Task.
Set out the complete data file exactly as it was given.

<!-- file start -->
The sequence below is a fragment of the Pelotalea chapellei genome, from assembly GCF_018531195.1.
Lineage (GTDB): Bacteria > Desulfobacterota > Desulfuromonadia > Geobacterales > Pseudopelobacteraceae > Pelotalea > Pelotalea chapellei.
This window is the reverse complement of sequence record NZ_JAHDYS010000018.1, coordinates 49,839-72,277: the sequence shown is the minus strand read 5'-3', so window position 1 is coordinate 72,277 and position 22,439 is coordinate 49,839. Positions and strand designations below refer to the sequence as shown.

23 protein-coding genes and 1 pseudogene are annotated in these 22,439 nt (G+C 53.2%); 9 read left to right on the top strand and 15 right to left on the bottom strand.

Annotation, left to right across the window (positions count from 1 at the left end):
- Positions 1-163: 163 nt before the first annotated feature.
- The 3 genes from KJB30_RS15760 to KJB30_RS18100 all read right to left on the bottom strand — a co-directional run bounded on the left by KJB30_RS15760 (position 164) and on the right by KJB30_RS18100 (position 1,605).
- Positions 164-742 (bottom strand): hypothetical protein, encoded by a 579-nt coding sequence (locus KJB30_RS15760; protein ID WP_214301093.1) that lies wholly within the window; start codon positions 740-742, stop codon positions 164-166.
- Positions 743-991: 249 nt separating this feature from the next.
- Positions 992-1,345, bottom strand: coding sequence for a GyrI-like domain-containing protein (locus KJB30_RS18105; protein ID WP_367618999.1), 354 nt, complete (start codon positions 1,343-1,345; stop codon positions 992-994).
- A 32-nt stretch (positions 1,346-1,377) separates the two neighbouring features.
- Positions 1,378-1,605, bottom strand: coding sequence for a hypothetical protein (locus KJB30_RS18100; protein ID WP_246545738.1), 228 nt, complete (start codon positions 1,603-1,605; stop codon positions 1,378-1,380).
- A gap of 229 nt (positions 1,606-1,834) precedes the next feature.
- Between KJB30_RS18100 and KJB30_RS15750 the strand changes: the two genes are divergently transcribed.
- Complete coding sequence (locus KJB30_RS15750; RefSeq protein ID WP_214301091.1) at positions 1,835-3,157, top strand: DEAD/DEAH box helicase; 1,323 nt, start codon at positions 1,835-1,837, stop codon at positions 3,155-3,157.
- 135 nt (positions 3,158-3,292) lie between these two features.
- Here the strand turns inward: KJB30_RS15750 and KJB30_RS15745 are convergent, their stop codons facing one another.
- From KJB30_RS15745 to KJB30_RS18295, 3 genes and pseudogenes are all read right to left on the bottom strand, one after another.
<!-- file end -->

The sequence below is a fragment of the Pelotalea chapellei genome, from assembly GCF_018531195.1.
Lineage (GTDB): Bacteria > Desulfobacterota > Desulfuromonadia > Geobacterales > Pseudopelobacteraceae > Pelotalea > Pelotalea chapellei.
This window is the reverse complement of sequence record NZ_JAHDYS010000018.1, coordinates 49,839-72,277: the sequence shown is the minus strand read 5'-3', so window position 1 is coordinate 72,277 and position 22,439 is coordinate 49,839. Positions and strand designations below refer to the sequence as shown.

23 protein-coding genes and 1 pseudogene are annotated in these 22,439 nt (G+C 53.2%); 9 read left to right on the top strand and 15 right to left on the bottom strand.

Annotation, left to right across the window (positions count from 1 at the left end):
- Positions 1-163: 163 nt before the first annotated feature.
- The 3 genes from KJB30_RS15760 to KJB30_RS18100 all read right to left on the bottom strand — a co-directional run bounded on the left by KJB30_RS15760 (position 164) and on the right by KJB30_RS18100 (position 1,605).
- Positions 164-742 (bottom strand): hypothetical protein, encoded by a 579-nt coding sequence (locus KJB30_RS15760; protein ID WP_214301093.1) that lies wholly within the window; start codon positions 740-742, stop codon positions 164-166.
- Positions 743-991: 249 nt separating this feature from the next.
- Positions 992-1,345, bottom strand: coding sequence for a GyrI-like domain-containing protein (locus KJB30_RS18105; protein ID WP_367618999.1), 354 nt, complete (start codon positions 1,343-1,345; stop codon positions 992-994).
- A 32-nt stretch (positions 1,346-1,377) separates the two neighbouring features.
- Positions 1,378-1,605, bottom strand: coding sequence for a hypothetical protein (locus KJB30_RS18100; protein ID WP_246545738.1), 228 nt, complete (start codon positions 1,603-1,605; stop codon positions 1,378-1,380).
- A gap of 229 nt (positions 1,606-1,834) precedes the next feature.
- Between KJB30_RS18100 and KJB30_RS15750 the strand changes: the two genes are divergently transcribed.
- Complete coding sequence (locus KJB30_RS15750; RefSeq protein ID WP_214301091.1) at positions 1,835-3,157, top strand: DEAD/DEAH box helicase; 1,323 nt, start codon at positions 1,835-1,837, stop codon at positions 3,155-3,157.
- 135 nt (positions 3,158-3,292) lie between these two features.
- Here the strand turns inward: KJB30_RS15750 and KJB30_RS15745 are convergent, their stop codons facing one another.
- From KJB30_RS15745 to KJB30_RS18295, 3 genes and pseudogenes are all read right to left on the bottom strand, one after another.